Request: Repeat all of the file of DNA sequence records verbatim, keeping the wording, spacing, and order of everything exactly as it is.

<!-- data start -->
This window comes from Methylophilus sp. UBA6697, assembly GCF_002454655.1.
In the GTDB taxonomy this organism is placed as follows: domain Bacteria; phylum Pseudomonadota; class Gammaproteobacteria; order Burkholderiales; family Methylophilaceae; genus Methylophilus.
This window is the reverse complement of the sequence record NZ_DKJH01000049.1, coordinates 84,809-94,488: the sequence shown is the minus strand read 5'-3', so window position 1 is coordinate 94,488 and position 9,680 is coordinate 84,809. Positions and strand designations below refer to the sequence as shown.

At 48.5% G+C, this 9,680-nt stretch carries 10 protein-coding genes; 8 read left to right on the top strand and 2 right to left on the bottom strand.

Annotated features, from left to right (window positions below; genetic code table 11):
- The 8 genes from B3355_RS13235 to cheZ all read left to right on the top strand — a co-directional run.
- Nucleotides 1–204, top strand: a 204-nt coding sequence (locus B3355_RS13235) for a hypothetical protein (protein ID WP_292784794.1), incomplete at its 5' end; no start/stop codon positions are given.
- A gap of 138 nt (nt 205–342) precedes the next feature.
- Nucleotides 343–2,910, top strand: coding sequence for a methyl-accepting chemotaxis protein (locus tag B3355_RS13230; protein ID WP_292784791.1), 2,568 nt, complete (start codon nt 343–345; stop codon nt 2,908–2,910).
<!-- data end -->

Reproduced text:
This window comes from Methylophilus sp. UBA6697, assembly GCF_002454655.1.
In the GTDB taxonomy this organism is placed as follows: domain Bacteria; phylum Pseudomonadota; class Gammaproteobacteria; order Burkholderiales; family Methylophilaceae; genus Methylophilus.
This window is the reverse complement of the sequence record NZ_DKJH01000049.1, coordinates 84,809-94,488: the sequence shown is the minus strand read 5'-3', so window position 1 is coordinate 94,488 and position 9,680 is coordinate 84,809. Positions and strand designations below refer to the sequence as shown.

At 48.5% G+C, this 9,680-nt stretch carries 10 protein-coding genes; 8 read left to right on the top strand and 2 right to left on the bottom strand.

Annotated features, from left to right (window positions below; genetic code table 11):
- The 8 genes from B3355_RS13235 to cheZ all read left to right on the top strand — a co-directional run.
- Nucleotides 1–204, top strand: a 204-nt coding sequence (locus B3355_RS13235) for a hypothetical protein (protein ID WP_292784794.1), incomplete at its 5' end; no start/stop codon positions are given.
- A gap of 138 nt (nt 205–342) precedes the next feature.
- Nucleotides 343–2,910, top strand: coding sequence for a methyl-accepting chemotaxis protein (locus tag B3355_RS13230; protein ID WP_292784791.1), 2,568 nt, complete (start codon nt 343–345; stop codon nt 2,908–2,910).